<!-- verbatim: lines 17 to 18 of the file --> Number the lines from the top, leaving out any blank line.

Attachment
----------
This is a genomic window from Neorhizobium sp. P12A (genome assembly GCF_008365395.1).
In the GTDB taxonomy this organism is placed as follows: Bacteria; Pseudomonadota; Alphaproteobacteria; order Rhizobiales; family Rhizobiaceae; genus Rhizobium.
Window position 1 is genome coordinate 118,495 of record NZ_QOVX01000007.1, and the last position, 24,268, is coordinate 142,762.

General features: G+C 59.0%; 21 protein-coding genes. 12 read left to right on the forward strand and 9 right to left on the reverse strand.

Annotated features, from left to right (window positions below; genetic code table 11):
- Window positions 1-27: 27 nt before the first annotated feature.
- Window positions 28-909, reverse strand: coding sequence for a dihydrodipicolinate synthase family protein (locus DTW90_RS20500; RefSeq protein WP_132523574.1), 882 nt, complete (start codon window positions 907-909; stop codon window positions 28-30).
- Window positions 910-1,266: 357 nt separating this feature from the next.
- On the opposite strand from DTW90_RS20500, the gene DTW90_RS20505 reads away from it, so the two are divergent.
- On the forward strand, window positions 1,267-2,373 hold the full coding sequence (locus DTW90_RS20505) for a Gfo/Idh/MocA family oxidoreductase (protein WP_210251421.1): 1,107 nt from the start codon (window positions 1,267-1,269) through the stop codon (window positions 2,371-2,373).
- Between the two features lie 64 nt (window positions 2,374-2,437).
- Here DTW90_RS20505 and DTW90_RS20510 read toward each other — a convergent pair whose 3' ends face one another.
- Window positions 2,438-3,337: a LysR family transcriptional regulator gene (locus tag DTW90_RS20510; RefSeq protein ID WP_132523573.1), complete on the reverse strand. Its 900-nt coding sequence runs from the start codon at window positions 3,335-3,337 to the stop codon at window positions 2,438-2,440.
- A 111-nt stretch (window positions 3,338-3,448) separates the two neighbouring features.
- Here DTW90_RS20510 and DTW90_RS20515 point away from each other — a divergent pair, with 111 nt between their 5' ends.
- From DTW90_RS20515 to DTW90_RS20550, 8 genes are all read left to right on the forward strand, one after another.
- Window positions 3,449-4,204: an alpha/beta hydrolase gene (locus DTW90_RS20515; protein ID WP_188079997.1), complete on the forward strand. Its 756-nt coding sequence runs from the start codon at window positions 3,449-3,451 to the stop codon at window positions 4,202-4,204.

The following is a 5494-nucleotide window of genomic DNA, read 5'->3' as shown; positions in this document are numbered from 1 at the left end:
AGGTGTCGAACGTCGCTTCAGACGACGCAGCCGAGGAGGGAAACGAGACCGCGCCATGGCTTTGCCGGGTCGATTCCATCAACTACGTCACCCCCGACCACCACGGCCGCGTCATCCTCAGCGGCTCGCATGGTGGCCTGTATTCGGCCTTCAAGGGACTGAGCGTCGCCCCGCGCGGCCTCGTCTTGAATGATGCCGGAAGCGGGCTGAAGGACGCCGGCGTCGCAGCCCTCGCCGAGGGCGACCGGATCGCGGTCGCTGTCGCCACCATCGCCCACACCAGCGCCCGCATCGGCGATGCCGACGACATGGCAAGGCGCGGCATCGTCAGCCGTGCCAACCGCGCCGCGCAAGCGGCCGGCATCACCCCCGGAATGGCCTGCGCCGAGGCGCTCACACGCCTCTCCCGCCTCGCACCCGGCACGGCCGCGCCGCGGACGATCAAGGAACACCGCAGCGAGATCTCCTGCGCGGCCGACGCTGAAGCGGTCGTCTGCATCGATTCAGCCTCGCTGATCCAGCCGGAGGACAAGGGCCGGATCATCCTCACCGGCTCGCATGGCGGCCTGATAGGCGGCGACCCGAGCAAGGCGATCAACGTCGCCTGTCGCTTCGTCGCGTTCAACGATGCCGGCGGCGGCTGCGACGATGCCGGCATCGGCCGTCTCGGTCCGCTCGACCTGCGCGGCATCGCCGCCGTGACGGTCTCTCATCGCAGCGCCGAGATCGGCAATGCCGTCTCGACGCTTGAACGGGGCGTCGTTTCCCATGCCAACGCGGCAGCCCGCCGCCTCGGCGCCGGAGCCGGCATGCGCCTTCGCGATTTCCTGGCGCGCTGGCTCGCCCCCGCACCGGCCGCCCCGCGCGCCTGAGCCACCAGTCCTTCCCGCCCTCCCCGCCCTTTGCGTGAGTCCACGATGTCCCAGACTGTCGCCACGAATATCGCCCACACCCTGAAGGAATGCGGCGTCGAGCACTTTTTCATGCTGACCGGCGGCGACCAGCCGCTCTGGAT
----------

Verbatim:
- Window positions 3,449-4,204: an alpha/beta hydrolase gene (locus DTW90_RS20515; protein ID WP_188079997.1), complete on the forward strand. Its 756-nt coding sequence runs from the start codon at window positions 3,449-3,451 to the stop codon at window positions 4,202-4,204.

The following is a 5494-nucleotide window of genomic DNA, read 5'->3' as shown; positions in this document are numbered from 1 at the left end: